How to Do a Breast Self-Exam
A breast self-exam allows you to detect changes in your breasts from home. When you regularly check your breasts and become familiar with how they look and feel, you’re better able to notice when changes occur.
Breast self-exams don’t replace the need for mammograms and definitely aren’t as effective at screening for breast cancer, but they may help you notice breast changes that you can report to your doctor. According to the Mayo Clinic, breast self-exams aren’t the most dependable way to detect breast cancer, but may help women detect lumps and other changes.
Here’s how to do a breast self-exam (both visually and manually) and what you’ll want to look out for:
Visual exam in front of a mirror
Without wearing a shirt or bra and with your arms at your sides, take a close look at both of your breasts in the mirror. Keep an eye out for:
Changes to the shape, size, or symmetry of your breasts
Dimpling or puckering of the skin
Changes to your nipples, such as the skin turning red, sore, scaly, or flaky
Inverted nipples (this means the nipple is pushed inwards)
Discharge from either of your nipples
A lump near your underarms
Next, raise your arms above your head and visually inspect for those same changes.
Last, place your hands on your hips, flex your chest muscles, and look for the same changes.
Two of the most common ways to do a manual exam are either in the shower or while lying down on a flat surface.
Using your right hand to check your left breast and your left hand to check your right breast. Keep your fingers flat and together, use a firm but gentle touch to press down with the pads of your three middle fingers and move them in a circular motion or up and down. You’ll want to make sure to cover all areas of your breast, your underarms, and anywhere in between.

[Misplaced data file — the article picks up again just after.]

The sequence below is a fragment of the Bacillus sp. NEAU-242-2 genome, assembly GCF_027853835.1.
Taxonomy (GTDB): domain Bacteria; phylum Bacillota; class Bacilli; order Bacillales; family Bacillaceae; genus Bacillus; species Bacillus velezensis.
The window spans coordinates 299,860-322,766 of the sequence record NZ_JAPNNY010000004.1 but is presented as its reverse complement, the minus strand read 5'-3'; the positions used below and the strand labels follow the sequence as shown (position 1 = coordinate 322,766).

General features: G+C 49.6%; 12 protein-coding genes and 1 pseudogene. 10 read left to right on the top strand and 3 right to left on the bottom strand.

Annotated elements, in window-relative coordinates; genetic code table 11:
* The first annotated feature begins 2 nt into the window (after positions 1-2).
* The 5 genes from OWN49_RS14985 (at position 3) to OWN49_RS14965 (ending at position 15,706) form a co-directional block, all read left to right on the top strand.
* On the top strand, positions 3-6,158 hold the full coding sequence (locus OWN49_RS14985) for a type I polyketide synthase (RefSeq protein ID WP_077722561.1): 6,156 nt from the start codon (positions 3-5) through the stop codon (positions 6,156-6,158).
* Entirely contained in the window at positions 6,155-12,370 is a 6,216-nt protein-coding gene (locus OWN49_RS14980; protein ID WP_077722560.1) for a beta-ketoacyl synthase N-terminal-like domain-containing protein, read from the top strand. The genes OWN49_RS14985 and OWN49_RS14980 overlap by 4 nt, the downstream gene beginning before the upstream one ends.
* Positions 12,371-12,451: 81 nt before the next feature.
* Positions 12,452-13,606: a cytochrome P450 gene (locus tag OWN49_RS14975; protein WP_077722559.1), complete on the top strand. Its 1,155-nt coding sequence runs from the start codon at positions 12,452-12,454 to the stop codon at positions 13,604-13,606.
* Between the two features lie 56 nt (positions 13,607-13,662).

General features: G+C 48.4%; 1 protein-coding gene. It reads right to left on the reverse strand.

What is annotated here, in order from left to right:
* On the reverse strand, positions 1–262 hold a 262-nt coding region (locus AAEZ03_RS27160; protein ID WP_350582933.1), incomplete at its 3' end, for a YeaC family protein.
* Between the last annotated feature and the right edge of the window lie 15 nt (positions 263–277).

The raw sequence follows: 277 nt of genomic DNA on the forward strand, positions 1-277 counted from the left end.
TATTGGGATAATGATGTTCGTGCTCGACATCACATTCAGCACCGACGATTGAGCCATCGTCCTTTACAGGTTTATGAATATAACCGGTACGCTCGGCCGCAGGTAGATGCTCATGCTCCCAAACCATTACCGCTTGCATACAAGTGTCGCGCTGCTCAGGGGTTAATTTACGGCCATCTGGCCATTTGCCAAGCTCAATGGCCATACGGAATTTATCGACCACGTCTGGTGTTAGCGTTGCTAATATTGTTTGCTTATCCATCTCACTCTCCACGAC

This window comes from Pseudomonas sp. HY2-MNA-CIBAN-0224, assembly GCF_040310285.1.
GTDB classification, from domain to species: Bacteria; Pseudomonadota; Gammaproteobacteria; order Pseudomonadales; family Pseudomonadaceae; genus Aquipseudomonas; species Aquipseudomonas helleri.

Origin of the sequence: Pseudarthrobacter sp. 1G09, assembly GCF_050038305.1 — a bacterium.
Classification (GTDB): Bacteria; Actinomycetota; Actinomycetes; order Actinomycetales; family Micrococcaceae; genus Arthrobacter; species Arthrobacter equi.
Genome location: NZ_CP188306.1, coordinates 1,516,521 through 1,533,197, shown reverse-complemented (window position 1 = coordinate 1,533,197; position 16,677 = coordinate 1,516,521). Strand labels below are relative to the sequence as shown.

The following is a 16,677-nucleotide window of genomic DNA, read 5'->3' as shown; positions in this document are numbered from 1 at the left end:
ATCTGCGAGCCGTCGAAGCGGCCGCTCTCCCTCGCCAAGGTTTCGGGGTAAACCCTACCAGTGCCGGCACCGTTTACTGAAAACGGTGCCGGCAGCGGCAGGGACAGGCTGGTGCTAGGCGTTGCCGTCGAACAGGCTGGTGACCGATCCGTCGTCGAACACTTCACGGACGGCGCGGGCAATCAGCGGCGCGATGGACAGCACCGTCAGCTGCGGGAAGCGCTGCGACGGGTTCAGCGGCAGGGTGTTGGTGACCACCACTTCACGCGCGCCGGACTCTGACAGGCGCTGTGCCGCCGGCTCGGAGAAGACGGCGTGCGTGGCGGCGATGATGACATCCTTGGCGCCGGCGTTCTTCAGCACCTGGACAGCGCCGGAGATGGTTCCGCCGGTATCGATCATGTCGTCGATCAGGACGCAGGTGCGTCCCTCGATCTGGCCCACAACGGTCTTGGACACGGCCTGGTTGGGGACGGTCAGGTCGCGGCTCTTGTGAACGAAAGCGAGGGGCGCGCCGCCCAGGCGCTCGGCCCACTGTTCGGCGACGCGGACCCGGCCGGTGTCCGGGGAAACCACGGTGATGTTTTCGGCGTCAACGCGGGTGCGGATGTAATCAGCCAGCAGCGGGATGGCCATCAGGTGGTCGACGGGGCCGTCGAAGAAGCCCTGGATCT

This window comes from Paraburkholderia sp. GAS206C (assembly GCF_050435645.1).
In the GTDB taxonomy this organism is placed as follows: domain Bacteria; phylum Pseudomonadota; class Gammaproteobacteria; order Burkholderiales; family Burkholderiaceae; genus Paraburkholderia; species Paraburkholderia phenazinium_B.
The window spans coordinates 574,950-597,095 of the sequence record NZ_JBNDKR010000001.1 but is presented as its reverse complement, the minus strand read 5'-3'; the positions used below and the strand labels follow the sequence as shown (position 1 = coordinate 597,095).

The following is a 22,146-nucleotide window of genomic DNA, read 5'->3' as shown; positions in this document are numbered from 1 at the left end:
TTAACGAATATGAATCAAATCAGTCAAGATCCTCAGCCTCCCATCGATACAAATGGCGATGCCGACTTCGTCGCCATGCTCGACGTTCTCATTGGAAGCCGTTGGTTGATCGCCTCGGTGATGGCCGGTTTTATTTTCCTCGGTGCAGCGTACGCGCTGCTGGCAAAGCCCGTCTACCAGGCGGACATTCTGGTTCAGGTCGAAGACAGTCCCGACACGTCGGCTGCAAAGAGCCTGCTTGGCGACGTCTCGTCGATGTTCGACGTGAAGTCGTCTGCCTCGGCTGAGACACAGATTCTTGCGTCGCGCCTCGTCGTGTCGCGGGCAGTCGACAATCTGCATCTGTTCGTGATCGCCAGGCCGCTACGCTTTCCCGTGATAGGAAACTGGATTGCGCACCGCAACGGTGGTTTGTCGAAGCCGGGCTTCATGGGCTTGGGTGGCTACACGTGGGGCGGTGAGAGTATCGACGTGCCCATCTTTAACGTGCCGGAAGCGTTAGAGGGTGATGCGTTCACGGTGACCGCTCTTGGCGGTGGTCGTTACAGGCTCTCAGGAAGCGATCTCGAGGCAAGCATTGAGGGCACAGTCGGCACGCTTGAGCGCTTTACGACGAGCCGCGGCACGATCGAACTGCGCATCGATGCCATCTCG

As you do so, use varying amounts of pressure on each spot—light pressure to check the breast tissue closest to the skin, firm pressure for the area closest to your ribs and chest, and medium pressure for the breast tissue in between. It’s also important to squeeze your nipples, checking for discharge and lumps.
While standing or sitting
Many women prefer to do this type of self-exam from the shower because water on the skin makes it a bit easier. You’ll want to follow the same approach as outlined above for someone who is lying down. Be sure to cover all areas of your breasts and underarms.
If you have any questions about how to do a breast self-exam, your doctor can demonstrate the proper technique for you. If your vision is impaired, you may want to ask a friend or family member for help.
When to do a breast self exam
Breast self-exams are most helpful when done routinely, so aim for once a month or so.
For women who menstruate, the best time to do a breast self-exam is the week in your cycle after you stop menstruating. Fluctuating hormone levels throughout your cycle can cause changes to the breast tissue, and the week after you’re bleeding tends to be when the breasts are less tender. If you’re not menstruating, any day throughout the month is okay.
What to do if you find a lump
If you notice a lump or some other change during a breast self-exam, try your best not to panic. Changes in your breasts don’t necessarily mean you have cancer—sometimes breast lumps exist simply because of hormonal changes or other harmless conditions. But you should make an appointment with your doctor so they can take a closer look and send you for any additional screenings and imaging tests needed to determine what’s going on.